Check out the upcoming events and news from the Hokulani Imaginarium!

Starry Heavens Newsletter
January 2020

Hauoli Makahiki Hou - 
Happy New Year everyone. We hope you had a very merry holiday and are looking forward to the new year as much as we are at the Center for Aerospace Education and especially the Hokulani Imaginarium. We were delighted to see so many of you attend our seasonal shows.

We are reprising "Star of Bethlehem: The Magi's Story" Friday, January 3, at 7:00 pm in honor of the Epiphany that occurs January 6, when it is said the Magi arrived bearing their gifts.

We are also happy to announce that we are adding three new shows in 2020 which are briefly described below.

Wayfinders: Waves, Winds, and Stars: A live-action fulldome film that tells the 5,000 year story of voyaging in the Pacific and teaches non-instrument celestial navigation techniques. This live-action fulldome program puts you on the deck of the voyaging canoe Hōkūleʻa as you explore traditional Polynesian navigation. Learn how to read the stars and interpret the winds and waves to navigate without modern instruments. The film tells the story of the Polynesian Voyaging Society and the recovery of the nearly lost art and science of traditional, non-instrument navigation in Hawaii.

Oceans in Space and Larry Cat in Space will be added to our line-up in the fall thanks to the generosity of Professor Emeritus of Windward Community College, Dr. Jacqueline Maly's, support of Hokulani Imaginarium's Adopt a Show Program. Scroll down to the bottom of this page for more information about our Adopt a Show program and how you or your organization could participate.


Oceans in Space is a unique Imaginarium show which takes audiences on a voyage beneath the oceans of earth and beyond to the shores of alien worlds. The story begins five billion years ago as it traces the origin of the solar system and the creation of our watery planet.  Narrated by Avery Brooks (Captain Sisko of TV’s Star Trek: Deep Space Nine).

Larry Cat in Space is targeted primarily for grades K-3, this show is an imaginative story about an inquisitive cat who takes a trip to the Moon. It is a fun family show.

Hawaiian Skies for 2020
           Visit our Sky Information for 2020  to check out what amazing celestial events will grace our Hawaiian Skies in 2020. First up the Quadrantids Meteor Shower.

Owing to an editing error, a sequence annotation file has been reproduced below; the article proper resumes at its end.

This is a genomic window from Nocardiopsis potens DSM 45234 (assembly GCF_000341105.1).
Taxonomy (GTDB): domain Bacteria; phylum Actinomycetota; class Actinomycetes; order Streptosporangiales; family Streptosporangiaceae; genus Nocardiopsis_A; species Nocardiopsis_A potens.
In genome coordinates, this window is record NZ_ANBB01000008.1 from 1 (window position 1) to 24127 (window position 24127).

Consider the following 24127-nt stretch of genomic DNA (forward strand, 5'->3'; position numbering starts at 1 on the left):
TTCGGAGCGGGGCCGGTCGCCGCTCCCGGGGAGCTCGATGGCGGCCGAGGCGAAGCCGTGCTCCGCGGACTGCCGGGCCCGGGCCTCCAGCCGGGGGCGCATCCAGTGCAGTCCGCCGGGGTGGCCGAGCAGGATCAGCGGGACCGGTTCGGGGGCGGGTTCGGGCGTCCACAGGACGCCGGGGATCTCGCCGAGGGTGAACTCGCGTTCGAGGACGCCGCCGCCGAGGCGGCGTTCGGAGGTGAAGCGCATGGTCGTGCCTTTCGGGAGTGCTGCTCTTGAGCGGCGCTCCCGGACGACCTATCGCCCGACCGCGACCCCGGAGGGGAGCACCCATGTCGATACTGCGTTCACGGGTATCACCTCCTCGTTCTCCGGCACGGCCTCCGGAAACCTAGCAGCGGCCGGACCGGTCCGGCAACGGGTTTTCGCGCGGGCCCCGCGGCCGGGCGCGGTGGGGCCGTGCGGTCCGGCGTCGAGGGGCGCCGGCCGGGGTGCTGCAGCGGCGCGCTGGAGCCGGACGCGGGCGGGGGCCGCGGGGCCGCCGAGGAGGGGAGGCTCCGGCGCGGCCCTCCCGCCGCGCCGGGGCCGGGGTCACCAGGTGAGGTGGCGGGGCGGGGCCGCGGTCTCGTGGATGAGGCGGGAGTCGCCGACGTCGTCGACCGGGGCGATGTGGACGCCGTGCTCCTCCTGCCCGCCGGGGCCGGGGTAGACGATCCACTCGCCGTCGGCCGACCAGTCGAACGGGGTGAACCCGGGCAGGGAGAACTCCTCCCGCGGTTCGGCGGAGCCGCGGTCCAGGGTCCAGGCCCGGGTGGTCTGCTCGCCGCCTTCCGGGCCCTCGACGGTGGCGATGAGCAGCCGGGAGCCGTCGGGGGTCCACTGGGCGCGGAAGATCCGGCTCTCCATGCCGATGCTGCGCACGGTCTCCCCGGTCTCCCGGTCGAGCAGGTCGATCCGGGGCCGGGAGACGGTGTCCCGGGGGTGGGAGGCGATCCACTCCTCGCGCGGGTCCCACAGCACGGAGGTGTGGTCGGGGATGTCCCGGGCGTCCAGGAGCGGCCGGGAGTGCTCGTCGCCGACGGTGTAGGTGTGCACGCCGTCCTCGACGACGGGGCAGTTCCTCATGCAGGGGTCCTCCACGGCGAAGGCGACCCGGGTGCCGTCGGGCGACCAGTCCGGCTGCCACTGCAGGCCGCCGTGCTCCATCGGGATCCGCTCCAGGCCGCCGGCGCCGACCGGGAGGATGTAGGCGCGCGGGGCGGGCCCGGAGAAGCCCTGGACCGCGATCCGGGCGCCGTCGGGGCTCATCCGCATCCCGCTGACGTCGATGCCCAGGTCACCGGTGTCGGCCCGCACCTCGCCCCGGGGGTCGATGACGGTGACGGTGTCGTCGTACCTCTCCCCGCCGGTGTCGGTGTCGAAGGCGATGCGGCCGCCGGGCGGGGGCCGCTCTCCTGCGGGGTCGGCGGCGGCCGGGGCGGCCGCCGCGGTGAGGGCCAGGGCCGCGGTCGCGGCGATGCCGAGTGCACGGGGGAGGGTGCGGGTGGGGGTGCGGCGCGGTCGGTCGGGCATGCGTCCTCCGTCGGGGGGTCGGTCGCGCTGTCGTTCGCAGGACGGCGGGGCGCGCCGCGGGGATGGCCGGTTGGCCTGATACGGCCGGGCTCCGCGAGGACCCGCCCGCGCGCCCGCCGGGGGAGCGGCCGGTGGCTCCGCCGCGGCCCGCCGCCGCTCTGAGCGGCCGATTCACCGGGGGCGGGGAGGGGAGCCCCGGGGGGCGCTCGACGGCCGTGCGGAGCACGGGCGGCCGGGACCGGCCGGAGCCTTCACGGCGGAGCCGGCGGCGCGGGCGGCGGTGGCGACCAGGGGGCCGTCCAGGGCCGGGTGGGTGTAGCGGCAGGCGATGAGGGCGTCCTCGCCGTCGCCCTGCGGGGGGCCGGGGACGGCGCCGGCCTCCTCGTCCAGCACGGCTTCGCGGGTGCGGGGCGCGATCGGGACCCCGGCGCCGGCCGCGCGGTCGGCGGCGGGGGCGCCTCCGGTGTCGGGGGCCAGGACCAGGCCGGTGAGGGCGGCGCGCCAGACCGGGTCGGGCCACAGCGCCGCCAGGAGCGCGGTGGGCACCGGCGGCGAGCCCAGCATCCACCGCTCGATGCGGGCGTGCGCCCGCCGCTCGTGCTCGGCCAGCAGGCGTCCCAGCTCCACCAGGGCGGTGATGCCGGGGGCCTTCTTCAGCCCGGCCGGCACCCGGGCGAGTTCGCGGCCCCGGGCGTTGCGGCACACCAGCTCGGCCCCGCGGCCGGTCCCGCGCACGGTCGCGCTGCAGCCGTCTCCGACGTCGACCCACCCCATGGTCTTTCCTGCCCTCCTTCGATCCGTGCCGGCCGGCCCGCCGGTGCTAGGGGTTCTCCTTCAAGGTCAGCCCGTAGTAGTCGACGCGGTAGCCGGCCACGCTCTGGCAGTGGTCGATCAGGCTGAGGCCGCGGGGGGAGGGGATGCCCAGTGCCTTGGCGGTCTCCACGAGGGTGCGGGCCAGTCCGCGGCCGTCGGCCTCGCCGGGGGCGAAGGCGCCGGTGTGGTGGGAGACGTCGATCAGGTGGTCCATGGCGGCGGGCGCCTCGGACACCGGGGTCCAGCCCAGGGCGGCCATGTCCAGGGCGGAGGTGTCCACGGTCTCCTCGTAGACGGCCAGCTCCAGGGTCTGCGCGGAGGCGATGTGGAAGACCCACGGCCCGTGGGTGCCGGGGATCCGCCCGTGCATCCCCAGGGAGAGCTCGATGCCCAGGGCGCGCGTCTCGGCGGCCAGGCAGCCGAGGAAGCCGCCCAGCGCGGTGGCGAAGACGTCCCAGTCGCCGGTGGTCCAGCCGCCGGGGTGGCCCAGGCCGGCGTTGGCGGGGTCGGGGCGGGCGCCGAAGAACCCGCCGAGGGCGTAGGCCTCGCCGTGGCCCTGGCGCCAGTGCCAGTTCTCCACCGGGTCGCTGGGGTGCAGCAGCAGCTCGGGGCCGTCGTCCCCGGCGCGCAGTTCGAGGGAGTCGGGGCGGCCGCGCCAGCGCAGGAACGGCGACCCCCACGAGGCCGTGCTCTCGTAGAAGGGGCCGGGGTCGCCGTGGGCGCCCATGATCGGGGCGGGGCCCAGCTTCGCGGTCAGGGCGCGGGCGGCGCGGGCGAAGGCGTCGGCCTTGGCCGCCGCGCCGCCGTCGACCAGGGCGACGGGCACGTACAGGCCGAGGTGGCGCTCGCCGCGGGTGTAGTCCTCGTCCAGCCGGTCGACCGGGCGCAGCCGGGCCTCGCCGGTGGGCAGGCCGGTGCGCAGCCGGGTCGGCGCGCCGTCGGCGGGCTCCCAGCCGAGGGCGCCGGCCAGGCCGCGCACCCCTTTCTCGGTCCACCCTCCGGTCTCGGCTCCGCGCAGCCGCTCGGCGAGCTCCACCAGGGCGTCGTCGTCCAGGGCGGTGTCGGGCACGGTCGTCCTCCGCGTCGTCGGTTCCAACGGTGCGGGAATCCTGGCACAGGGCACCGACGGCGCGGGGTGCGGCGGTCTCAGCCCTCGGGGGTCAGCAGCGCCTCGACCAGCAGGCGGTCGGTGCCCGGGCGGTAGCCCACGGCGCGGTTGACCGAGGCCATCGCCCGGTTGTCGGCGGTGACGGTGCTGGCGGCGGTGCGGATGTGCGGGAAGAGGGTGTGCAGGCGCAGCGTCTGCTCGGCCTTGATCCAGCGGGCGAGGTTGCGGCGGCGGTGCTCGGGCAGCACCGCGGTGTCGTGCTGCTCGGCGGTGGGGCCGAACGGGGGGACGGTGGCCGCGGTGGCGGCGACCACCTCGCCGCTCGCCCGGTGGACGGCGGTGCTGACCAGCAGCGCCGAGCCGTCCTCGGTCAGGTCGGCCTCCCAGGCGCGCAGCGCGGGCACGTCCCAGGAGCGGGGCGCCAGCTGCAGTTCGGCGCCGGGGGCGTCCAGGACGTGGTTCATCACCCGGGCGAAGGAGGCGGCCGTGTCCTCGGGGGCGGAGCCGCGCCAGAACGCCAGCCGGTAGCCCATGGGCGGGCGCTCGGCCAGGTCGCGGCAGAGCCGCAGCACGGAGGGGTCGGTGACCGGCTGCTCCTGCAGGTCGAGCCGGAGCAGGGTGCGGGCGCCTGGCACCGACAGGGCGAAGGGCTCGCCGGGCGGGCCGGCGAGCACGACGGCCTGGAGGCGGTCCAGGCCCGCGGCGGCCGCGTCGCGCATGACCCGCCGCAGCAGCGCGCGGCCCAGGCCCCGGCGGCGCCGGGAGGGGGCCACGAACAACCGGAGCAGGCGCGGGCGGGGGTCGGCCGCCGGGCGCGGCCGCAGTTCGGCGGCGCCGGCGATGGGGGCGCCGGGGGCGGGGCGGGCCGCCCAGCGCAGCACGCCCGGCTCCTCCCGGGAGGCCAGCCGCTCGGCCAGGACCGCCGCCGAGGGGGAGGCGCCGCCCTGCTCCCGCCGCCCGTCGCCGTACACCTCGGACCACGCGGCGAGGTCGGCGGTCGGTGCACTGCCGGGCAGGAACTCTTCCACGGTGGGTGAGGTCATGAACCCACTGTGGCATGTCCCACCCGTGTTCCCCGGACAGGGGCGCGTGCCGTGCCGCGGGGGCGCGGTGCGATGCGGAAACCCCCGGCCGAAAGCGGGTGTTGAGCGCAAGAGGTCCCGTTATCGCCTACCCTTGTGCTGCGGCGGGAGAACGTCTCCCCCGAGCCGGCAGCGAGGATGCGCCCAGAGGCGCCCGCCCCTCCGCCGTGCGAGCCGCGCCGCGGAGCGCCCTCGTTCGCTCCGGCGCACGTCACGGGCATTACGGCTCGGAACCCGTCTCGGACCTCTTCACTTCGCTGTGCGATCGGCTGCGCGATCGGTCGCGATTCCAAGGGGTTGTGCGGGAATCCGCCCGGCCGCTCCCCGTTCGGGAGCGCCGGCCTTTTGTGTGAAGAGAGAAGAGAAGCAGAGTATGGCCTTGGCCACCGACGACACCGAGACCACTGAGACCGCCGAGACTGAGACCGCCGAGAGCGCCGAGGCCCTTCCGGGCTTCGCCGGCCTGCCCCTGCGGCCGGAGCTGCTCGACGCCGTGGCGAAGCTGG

Quadrantids Meteor Shower -
Short but Sweet treat to start off the New Year!

The Quadrantids are usually active between the end of December and the second week of January, and peak around January 3-4. Unlike other meteor showers that tend to stay at their peak for about two days, the peak period of the Quadrantids only lasts a few hours. In Honolulu it is projected that it will be possible to see up to 120 meteors per hour between 2-7a.m. but 5:48 a.m. HST is projected to be the best time in Hawaii.

Since the Quadrantid shower has such a narrow peak lasting for only a few hours, if you miss the peak, which is easy to do, you won’t see many meteors. But the pay-off can be good! The Quadrantids can match the meteor rates of the better-known August Perseid and December Geminid showers. However, this meteor shower favors the Northern Hemisphere because its radiant point – the point in the sky from which the meteors appear to come from – is far to the north on the sky’s dome. So it’s not a globally watched shower, as many are.

Bear in mind meteor shower peaks are rarely a certainty. It’s nearly always a gamble that a shower will reward you with a good show. Bottom line: If you’re at a northerly latitude, try the Quadrantid meteor shower from late night January 3 to dawn January 4, 2020. This shower can produce 50-100 meteors per hour, but its peak is short and sweet.

So what are the Quadrantids anyway? Here is the “backstory” on the  Quadrantid shower. It is named after the defunct 19th century constellation Quadrans Muralis. If you trace the paths of the Quandrantids backward, they appear to radiate from a point where this constellation once reigned in the sky. If you wish, you can locate the Quadrantid radiant in reference to the Big Dipper and the bright star Arcturus. That is pretty hard to do in Hawaii since we lose the Big Dipper at this time of year. But you don’t need to find the radiant to enjoy the Quadrantids. You only need a dark, open sky for an hour or so before dawn.We will have that in Hawaii since the waxing gibbous moon will set way before dawn’s first light, enabling you to watch this shower in a deliciously dark sky in the wee hours before dawn.


For more information about  Imaginarium shows and events contact:
Manager, Dineene O‘Connor, at 808-235-7350 or                                                                              


Our admission prices are:
  • $8 General admission
  • $7 WCC students, military, seniors (65 years or older), with ID
  • $6 Children (ages 4-12 years)
  • Free for children under 4 years of age (1 per paying adult), and WCC faculty or staff with university ID
Please pick up and pay for tickets at the Imaginarium Box Office at least 15 minutes prior to showtime.
Please visit and LIKE our WCC Imaginarium Facebook Page.

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As always, we welcome your feedback or questions, feel free to phone (808) 235-7350 or email to If you would like information regarding our Adopt-a-Show sponsorship program please click here.
Dineene O'Connor
Manager, Hōkūlani Imaginarium
Windward Community College
Hale Imiloa 135A
Office (808) 235-7350

Star of Bethlehem:
The Magi's Story

Friday, January 3,
7:00 pm

Pink Floyd: The Wall
Friday, January 3,
8:15 pm


with Krissie Kellogg

Wednesday, January 8,
7:00 pm

Saturday, January 25,
1:00 pm
Saturday,January 25,
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